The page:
How I dress versus how I want to dress

Margarita Ivanova shares how her heels-to-flats journey helped her take back her power.

Margarita Ivanova
17th October 2020
I used to be the kind of girl who always wore high-heeled shoes. For years, I would slip them on without fail and click-clack my way out of the front door, ready to take on the world. The truth is, I’ve spent my whole life waiting to be old enough to wear heels, so I couldn’t imagine that there would ever come a day when I would want to stop. 

Ever since I was little, I dreamed of wearing shoes that would make me feel tall, graceful and, more importantly, feminine. Looking back, I don’t know why I associated high heels with femininity. Perhaps it was because, as a young girl, I wanted to look just like Barbie — and none of my Barbies ever had anything but high heels. Or maybe it was the fact that all of the women that I ever saw on TV wore high heels, too. They made wearing them look so effortlessly natural that I couldn’t help believing that it was, in fact, a natural choice of shoe for women. This fed into my notion of what femininity is and how it can be expressed, so much so that high heels became the epitome of feminine beauty and the power that came with it. 

I started to believe that women have to dress a certain way to fit the carefully constructed, and perpetually controlled image of femininity, so I wore dresses, skirts, high heels — and just about anything else that would meet the expectations of my gender identity. Yet it was always high heels that dictated the way I saw myself. Without them, I felt powerless, no longer beautiful. 

Some women go through many painful procedures to feel beautiful, and I was no different.

But what’s the point of power, if it causes you nothing but pain? I thought that pain was the price of power. After all, some women go through many painful procedures to feel beautiful, and I was no different. I once spent an entire day walking around in a pair of heels that left my feet blistering and bleeding so much that the scars left took months to heal. That didn’t stop me from wearing those shoes again, though. Wearing heels until my feet looked like they’ve been through war was just a normal day for me. I didn’t mind.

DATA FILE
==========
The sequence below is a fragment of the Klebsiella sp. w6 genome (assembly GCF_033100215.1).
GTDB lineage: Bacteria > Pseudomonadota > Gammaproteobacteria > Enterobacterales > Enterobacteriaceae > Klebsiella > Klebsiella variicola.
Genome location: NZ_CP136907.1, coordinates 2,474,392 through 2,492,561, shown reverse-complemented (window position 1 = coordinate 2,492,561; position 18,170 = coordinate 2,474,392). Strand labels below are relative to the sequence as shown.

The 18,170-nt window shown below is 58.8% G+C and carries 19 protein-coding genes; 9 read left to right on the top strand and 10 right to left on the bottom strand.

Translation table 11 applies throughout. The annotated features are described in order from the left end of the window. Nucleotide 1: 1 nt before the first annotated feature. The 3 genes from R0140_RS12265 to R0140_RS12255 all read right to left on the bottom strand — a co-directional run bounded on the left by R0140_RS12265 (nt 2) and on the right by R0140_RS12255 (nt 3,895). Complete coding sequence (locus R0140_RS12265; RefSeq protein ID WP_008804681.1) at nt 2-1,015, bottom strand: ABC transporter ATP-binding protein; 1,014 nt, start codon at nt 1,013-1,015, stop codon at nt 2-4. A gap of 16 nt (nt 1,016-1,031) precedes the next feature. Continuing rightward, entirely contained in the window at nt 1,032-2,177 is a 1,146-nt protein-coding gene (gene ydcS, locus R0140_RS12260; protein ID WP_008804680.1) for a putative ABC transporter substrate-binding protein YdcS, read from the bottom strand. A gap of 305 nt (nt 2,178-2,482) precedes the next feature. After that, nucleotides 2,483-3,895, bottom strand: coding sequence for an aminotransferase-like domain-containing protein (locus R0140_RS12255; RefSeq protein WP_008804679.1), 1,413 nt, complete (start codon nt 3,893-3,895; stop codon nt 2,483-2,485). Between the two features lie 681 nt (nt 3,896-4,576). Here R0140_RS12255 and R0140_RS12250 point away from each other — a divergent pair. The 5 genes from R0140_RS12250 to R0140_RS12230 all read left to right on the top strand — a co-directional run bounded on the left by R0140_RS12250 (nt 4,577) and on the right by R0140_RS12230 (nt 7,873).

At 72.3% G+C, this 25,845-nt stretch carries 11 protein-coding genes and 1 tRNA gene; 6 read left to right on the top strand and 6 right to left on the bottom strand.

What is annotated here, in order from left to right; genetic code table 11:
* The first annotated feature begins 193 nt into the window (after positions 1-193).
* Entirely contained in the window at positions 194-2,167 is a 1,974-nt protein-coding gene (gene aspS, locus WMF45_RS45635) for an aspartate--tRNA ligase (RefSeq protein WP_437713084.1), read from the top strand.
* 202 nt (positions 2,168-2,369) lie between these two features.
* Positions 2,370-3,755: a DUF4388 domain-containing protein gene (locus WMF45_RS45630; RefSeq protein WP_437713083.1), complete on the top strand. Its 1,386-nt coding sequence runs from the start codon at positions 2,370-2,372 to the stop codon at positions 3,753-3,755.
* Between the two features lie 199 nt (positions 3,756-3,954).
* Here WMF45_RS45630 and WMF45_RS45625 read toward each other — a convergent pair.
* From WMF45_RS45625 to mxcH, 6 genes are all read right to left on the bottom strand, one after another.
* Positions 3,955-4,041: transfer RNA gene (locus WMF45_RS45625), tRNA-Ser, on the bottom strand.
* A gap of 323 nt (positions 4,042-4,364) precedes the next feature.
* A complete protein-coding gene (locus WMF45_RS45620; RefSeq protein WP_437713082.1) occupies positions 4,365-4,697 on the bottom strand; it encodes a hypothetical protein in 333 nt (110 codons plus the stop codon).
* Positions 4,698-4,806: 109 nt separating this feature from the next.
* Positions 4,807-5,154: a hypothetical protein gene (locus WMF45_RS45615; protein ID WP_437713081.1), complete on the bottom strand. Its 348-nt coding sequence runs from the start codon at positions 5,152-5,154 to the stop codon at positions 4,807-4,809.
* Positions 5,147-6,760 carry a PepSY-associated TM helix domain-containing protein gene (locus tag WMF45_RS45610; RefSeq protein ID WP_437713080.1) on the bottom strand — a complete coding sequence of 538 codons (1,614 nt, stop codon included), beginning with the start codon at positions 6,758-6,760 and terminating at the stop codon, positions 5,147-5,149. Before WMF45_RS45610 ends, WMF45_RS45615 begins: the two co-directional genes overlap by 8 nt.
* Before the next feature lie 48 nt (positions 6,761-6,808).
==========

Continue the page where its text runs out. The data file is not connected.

It took me a long time to understand that femininity can be defined in many different ways, that there are no rules — only my own. I can’t remember the day that everything changed, but eventually I realised that the only thing more painful than wearing heels was pretending that they empowered me. Even though wearing heels did add height and a level of grace and sophistication, I started to question if I truly needed them to feel beautiful, powerful, and feminine. 

I never thought that I could feel so confident, so feminine —  and in a pair of Converse!

So, enough was enough: I ordered one pair of flat shoes (you know, just to try it), and soon I was buying another, and another, and another. It was nice to be able to walk and not be so painfully aware of my feet all the time. I never thought that I could feel so confident, so feminine —  and in a pair of Converse! My sense of clothing style was beginning to change too. I learned that I really enjoy wearing trousers and that, actually, I like wearing trousers more. Don’t get me wrong, I still like dresses and skirts, I just no longer feel confined to them. And as for heeled shoes: who knows if I’ll ever wear them again? If I do, I won’t let them define me, my self-worth, or my sense of beauty. No pair of shoes should ever be given that much power.

All images by Margarita Ivanova

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